Tuesday, October 27, 2015

Elevated CO2 Levels Directly Affect Human Cognition, New Harvard Study Shows (?)

Just the first part of a new article from the professional Warmists at "Think Progress" below.  In my usual pesky way, I went straight back to the first journal article cited below.  I append that Abstract.  What the academic authors did was to take a 600ppm level of CO2 as the normal indoor level of CO2 and compare it with much higher levels, starting with 1,000 ppm.  On their measure of decision making, they found reduced performance at the 1,000 ppm level.  

So this finding is completely irrelevant either to the present or to the foreseeable future.  The present ambient atmospheric level is around 400 ppm.  Even using an improbable straight-line projection, it will be a very long time before we get to an ambient 1,000 ppm level of CO2.

I could look at other evidence on the question.  Greenhouse workers, for instance, seem to have no problems working amidst a concentration of around 1,000 ppm and levels of CO2 go up to 8,000ppm in U.S. submarines, but given the dishonest way the article below started out, I am not inclined to waste time looking further

And don't forget:  Around two thirds of all published medical and psychological research findings are not replicable -- i.e. wrong.  The findings below are good candidates for falling into that category

In an email, Craig Idso comments:  "Years ago we took CO2 measurements inside various buildings. I distinctly remember the values we recorded at the local high school, which were well over 1000 ppm from all the human exhalation inside the classrooms from the students. The concerns cited below are an absolute joke and the "scientists'" recitation of them is a disservice  to real science.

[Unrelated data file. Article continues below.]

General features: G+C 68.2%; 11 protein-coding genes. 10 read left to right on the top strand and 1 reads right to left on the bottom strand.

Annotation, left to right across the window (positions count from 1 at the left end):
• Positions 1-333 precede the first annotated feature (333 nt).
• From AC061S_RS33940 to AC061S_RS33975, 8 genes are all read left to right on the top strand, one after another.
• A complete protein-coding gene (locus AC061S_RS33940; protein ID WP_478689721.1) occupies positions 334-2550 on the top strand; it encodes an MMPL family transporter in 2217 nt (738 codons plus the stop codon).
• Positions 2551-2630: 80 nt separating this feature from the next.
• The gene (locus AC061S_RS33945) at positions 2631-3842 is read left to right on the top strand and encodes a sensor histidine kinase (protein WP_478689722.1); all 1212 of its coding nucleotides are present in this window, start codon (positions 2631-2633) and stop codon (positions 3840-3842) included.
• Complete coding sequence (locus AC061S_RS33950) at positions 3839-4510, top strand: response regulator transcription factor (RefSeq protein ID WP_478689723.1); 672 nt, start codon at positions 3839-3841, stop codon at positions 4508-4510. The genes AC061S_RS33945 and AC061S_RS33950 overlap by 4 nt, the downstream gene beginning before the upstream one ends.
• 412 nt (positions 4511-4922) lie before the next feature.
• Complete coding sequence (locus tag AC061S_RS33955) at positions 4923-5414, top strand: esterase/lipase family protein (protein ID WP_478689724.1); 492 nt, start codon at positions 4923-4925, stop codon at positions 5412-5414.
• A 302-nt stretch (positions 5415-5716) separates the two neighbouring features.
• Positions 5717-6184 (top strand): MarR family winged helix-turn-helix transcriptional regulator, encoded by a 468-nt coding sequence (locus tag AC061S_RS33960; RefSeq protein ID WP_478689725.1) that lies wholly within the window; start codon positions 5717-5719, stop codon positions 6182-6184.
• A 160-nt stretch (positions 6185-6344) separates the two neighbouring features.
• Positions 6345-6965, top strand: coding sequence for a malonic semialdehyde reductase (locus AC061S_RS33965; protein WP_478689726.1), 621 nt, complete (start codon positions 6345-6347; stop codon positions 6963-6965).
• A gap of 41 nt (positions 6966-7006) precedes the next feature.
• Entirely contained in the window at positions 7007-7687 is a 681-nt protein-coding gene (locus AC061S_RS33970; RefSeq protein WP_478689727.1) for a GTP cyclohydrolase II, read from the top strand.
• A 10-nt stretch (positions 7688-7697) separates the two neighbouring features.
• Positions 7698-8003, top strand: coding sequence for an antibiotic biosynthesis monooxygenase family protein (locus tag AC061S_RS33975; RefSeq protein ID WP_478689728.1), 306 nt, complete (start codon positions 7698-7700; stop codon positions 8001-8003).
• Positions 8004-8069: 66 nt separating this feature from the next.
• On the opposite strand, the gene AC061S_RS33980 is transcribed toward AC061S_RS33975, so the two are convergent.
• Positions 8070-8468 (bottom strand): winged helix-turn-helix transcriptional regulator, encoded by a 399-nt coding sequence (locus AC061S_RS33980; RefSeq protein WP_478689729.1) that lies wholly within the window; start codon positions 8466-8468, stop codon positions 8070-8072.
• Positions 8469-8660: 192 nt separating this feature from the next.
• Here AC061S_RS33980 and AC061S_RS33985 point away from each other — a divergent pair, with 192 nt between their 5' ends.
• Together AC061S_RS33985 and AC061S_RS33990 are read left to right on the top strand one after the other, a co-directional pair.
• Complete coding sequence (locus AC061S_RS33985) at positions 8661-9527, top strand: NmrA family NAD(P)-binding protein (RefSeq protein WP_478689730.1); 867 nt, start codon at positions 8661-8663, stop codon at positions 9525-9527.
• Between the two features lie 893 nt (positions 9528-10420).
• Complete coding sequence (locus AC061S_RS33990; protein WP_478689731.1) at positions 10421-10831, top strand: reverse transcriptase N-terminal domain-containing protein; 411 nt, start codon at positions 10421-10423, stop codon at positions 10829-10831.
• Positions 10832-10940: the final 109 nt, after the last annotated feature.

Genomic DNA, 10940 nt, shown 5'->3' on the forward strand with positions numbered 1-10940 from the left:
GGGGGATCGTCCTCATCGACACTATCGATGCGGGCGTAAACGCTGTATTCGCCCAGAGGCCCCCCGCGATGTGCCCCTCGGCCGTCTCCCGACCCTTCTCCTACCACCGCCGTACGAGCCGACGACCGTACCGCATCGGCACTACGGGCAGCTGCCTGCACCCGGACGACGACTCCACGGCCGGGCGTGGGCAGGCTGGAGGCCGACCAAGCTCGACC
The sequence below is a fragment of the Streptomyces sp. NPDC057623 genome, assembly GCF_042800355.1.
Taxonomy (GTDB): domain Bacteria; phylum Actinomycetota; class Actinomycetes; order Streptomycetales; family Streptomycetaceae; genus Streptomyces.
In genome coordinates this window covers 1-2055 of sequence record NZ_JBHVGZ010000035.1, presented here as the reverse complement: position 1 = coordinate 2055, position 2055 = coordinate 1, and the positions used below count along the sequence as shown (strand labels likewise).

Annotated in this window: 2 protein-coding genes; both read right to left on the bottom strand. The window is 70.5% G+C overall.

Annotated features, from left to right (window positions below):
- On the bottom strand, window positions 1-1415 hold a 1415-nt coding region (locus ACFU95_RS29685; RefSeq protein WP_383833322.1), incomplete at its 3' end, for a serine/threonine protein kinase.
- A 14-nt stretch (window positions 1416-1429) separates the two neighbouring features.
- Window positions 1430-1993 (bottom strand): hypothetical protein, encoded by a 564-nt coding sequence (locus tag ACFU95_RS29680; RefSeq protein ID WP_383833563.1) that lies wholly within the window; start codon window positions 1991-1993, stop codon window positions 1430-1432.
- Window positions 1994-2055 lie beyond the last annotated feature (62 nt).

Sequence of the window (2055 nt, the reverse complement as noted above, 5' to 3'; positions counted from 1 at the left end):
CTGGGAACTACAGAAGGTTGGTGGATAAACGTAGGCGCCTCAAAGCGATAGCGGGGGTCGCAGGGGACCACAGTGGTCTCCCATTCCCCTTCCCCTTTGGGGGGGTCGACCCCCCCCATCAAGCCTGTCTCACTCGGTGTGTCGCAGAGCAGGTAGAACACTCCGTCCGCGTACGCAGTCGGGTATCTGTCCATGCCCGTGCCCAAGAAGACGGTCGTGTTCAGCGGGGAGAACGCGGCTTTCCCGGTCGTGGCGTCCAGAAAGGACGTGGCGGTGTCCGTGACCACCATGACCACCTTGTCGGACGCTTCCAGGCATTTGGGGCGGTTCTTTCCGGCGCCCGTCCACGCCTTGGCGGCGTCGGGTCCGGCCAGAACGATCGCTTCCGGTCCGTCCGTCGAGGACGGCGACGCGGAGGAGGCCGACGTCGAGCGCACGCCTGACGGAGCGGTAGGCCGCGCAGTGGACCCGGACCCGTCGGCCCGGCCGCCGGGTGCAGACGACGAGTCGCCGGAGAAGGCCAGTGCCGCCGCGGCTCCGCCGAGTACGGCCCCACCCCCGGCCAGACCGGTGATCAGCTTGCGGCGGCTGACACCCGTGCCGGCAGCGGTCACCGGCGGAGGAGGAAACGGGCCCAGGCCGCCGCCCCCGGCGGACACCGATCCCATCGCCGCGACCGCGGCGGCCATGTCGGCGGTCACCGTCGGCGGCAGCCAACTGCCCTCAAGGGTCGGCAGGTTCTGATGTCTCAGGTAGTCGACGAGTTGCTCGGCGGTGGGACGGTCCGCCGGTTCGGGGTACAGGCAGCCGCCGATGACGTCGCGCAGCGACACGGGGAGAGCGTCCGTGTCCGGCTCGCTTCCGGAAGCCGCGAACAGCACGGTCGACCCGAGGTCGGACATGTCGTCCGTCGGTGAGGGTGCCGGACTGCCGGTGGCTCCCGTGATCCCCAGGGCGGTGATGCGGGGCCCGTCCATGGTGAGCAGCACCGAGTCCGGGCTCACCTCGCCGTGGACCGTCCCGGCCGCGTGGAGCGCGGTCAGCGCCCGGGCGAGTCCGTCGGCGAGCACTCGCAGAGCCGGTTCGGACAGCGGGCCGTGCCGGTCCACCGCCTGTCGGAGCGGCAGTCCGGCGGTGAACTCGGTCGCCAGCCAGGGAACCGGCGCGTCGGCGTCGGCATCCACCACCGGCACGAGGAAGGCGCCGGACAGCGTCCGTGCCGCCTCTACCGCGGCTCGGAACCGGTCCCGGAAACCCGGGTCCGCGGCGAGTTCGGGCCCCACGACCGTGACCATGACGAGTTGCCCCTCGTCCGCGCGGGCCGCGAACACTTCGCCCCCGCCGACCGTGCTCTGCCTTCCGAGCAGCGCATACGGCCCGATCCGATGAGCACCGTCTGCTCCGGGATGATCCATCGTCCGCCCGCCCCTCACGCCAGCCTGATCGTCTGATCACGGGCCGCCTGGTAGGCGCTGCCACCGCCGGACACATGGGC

In a landmark public health finding, a new study from the Harvard School of Public Health finds that carbon dioxide (CO2) has a direct and negative impact on human cognition and decision-making. These impacts have been observed at CO2 levels that most Americans — and their children — are routinely exposed to today inside classrooms, offices, homes, planes, and cars.

Carbon dioxide levels are inevitably higher indoors than the baseline set by the outdoor air used for ventilation, a baseline that is rising at an accelerating rate thanks to human activity, especially the burning of fossil fuels. So this seminal research has equally great importance for climate policy, providing an entirely new public health impetus for keeping global CO2 levels as low as possible.

In a series of articles, I will examine the implications for public health both today (indoors) as well as in the future (indoors and out) due to rising CO2 levels. This series is the result of a year-long investigation for Climate Progress and my new Oxford University Press book coming out next week, “Climate Change: What Everyone Needs to Know.” This investigative report is built on dozens of studies and literature reviews as well as exclusive interviews with many of the world’s leading experts in public health and indoor air quality, including authors of both studies.